Once you have chosen your bank, you now need to deposit funds into your account regularly. You can set up a direct debit from your current account to send a certain amount to your savings account on a particular day each month. You can also deposit the
funds manually into your savings account.
Financial advisors generally recommend saving at least 10% of your net income. You can increase the percentage if you have more disposable income and more pressing goals. With time, you will see your nest egg growing if you are consistent with your deposits.
Types of Savings Accounts
There are several tools you can use to save money. The first is a savings bank account. You can find them in all retail banks and credit unions.
The next step up from savings accounts is money market accounts. Financial institutions also offer these types of accounts and often have a higher interest rate than regular savings accounts. But in return, the banks ask for a higher minimum deposit and
place higher restrictions on withdrawals.
You can also save money by buying savings bonds from the government. They give a guaranteed rate of interest, and you can only cash them in after an agreed amount of time, usually between one to 20 years. Government bonds have very low-interest rates,
so it may be more profitable to save in a high-interest rate savings account.
Finally, you can also buy a certificate of deposit (CD) from a bank. This type of account lets you keep your funds with the bank for a given amount of time without withdrawing them. CDs have higher interest rates than regular savings accounts, but if
you withdraw your money before the agreed time, you will be subject to withdrawal fees and interest penalties.
How to Invest Money
Investing money can work the same way as savings. You would need to shop around for a suitable investment fund that matches your budget, risk desire and investment goals. The fund manager would first ask you what your investment goals are.
Someone that needs their funds in 5 years will have a different strategy from someone that wants to access their funds in 30 years when they retire. Those with short-term goals will likely choose lower-risk investments such as bonds, while those with
more time can go for higher-risk investments such as stocks.
Ensure you analyze all the fees and costs that an investment vehicle has, as these may eat up all your profit. The most common types of fees are:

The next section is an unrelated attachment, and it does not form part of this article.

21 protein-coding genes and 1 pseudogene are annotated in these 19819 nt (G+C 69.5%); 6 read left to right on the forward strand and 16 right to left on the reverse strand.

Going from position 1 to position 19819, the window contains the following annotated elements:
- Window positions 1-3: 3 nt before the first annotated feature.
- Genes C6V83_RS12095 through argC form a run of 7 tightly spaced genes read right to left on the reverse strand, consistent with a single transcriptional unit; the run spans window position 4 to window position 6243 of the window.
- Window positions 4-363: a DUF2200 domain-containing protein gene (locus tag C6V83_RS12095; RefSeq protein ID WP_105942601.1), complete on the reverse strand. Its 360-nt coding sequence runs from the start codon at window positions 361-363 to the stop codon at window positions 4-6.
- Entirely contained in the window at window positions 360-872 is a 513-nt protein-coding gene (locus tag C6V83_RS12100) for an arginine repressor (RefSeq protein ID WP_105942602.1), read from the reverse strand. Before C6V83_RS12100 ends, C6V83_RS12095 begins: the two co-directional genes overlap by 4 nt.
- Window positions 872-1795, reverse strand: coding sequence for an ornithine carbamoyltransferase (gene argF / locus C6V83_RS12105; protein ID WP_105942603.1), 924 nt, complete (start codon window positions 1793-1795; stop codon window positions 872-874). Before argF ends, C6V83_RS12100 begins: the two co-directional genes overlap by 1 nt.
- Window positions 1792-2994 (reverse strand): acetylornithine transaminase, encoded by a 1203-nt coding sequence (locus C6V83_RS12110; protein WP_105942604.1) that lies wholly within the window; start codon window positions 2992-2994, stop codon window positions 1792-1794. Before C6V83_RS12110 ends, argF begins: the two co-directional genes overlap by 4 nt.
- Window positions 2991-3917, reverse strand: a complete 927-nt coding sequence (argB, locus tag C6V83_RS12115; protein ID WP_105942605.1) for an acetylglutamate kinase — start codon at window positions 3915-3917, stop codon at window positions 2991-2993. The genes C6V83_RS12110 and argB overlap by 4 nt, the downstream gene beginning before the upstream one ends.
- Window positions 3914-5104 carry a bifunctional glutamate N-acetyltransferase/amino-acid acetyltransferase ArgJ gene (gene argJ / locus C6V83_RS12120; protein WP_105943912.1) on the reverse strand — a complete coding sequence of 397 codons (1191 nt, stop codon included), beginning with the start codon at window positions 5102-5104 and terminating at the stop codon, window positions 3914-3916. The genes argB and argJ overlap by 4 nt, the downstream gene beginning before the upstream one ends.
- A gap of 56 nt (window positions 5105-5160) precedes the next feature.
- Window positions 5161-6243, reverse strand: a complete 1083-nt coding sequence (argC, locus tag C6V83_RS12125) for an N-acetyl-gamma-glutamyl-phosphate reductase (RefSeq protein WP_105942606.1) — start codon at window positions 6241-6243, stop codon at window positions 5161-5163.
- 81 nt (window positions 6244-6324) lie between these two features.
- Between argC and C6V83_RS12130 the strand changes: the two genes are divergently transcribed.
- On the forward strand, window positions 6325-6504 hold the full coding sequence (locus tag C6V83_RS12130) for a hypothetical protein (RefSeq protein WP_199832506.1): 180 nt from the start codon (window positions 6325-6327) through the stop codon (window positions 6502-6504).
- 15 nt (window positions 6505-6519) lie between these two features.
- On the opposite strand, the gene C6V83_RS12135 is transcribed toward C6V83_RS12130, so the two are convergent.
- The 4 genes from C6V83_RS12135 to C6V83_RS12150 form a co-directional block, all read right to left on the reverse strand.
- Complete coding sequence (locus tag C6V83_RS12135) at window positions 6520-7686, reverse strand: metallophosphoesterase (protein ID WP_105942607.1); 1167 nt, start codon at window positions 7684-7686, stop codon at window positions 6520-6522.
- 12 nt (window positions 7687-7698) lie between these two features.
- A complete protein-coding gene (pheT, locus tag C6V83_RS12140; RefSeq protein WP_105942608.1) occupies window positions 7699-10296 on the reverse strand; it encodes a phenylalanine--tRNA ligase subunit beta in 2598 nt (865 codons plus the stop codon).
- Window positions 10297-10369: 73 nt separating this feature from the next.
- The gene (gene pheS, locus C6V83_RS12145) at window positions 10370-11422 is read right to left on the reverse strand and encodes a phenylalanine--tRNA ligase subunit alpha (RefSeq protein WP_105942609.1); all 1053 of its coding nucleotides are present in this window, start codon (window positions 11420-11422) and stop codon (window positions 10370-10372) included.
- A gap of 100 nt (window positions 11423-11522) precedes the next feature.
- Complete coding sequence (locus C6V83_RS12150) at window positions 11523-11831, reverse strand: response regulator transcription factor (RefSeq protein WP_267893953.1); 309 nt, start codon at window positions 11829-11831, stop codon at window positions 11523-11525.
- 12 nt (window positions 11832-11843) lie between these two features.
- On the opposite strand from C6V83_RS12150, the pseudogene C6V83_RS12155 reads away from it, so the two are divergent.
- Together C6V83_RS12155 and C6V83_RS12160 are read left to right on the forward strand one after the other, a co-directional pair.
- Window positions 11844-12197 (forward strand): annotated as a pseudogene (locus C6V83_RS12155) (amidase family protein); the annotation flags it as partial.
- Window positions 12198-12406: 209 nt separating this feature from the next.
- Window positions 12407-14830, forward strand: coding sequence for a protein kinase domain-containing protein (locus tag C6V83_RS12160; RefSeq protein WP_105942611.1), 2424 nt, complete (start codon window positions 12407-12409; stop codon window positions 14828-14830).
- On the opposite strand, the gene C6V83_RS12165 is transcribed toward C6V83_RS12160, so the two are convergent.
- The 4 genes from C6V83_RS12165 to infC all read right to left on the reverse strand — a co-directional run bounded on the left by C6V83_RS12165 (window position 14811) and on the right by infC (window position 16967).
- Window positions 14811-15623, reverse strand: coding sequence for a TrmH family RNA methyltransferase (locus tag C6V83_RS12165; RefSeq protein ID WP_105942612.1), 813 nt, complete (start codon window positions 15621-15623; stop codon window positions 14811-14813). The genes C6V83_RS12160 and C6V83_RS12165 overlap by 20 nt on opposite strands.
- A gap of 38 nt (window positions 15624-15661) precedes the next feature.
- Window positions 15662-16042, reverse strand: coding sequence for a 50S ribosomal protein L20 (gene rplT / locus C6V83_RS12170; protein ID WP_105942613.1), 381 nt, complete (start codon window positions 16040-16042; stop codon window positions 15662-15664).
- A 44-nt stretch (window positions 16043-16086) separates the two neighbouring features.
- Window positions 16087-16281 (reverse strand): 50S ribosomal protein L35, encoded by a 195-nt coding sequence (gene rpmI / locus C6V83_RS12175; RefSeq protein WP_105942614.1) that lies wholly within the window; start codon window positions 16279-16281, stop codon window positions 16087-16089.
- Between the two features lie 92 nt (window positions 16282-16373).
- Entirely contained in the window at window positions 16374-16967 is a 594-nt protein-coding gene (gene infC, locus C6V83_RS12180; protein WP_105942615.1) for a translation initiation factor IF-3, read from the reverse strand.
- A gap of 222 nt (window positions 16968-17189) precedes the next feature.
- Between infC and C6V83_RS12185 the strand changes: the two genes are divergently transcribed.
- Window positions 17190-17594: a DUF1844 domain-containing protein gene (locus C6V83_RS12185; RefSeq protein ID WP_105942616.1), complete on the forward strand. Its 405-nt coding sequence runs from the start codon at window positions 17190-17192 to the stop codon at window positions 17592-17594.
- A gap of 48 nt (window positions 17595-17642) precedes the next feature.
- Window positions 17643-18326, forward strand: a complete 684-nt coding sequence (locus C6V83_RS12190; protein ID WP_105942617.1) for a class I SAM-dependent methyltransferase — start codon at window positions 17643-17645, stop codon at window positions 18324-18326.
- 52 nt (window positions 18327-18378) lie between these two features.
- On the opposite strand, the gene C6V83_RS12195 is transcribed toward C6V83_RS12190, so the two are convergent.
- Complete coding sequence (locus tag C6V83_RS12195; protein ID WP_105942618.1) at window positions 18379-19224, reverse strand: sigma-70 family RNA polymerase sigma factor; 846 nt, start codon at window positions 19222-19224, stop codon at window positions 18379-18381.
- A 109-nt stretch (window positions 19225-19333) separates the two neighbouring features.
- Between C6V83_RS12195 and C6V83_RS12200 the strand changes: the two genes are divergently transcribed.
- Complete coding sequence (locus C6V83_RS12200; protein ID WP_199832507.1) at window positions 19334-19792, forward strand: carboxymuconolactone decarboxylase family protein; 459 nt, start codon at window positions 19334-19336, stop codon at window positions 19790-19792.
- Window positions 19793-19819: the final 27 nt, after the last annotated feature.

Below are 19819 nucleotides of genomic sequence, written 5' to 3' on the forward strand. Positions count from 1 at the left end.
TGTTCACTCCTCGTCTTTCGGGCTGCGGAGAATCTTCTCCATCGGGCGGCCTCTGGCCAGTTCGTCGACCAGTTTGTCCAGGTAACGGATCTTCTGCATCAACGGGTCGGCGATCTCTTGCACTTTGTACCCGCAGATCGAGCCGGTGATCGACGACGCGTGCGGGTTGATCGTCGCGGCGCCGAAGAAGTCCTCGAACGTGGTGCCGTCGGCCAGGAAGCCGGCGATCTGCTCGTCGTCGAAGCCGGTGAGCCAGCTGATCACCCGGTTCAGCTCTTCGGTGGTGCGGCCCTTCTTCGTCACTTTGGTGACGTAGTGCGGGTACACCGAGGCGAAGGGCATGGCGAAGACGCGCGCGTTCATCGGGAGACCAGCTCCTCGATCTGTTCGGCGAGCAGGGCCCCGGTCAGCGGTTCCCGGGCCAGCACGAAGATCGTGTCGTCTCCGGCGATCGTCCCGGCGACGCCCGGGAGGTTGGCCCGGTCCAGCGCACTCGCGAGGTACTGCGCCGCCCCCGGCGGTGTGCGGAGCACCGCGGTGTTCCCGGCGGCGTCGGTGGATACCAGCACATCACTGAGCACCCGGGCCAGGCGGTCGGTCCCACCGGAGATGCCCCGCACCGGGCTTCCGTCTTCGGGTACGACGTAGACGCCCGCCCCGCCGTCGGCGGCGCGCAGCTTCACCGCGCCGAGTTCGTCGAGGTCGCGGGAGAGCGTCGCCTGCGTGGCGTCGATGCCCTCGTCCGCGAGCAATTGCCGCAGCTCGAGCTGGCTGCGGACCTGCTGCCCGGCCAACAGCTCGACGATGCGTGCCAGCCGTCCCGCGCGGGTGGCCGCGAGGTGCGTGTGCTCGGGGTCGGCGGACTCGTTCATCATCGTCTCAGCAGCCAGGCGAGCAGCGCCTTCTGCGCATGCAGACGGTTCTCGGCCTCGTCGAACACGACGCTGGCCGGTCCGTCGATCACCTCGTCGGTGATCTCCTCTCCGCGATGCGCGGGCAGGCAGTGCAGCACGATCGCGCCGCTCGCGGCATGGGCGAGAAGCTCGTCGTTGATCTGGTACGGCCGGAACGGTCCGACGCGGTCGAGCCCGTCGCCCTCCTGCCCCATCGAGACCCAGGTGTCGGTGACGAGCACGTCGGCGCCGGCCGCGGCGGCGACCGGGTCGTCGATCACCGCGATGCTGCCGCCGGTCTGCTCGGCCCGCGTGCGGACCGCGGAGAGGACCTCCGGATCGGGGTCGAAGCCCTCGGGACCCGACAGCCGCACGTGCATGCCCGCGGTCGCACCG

- Administration and management fees
- Platform fees
- Performance fees
- Entry and exit fees
When buying stocks, you may also have to pay brokerage fees. Beware of financial advice fees if you seek the counsel of a financial advisor.
How much should you invest? Again, this depends on your budget and circumstances. But a good place to start is 10% of your income. The key to remember when it comes to investments is that the higher the investment risk, the higher your reward.
Types of Investing
There are several tools and investment methods available in today's market. Some examples of investment vehicles are:
- Investment funds
- Bank products
- Retirement funds
- Initial coin offerings
It is always important to learn all you can about the vehicles you choose to invest your hard-earned money in.
Learn About Saving vs. Investing to Make the Best Financial Decisions
When choosing whether to save or invest, assess your current financial situation, budget and financial goals. If you currently do not have an emergency fund and can't afford to buy regular investment vehicles, then your focus might need to be on savings.
If you are putting aside money to use within a year, you are better off saving than investing. But investment funds are a better option if you have long-term goals such as retirement. You already have a hefty emergency fund and lots of disposable income,
so you can afford to invest your excess funds.
If you are looking for more information on financial management and saving vs. investing for financial freedom, talk to our team or become a member of
iTHINK Financial today.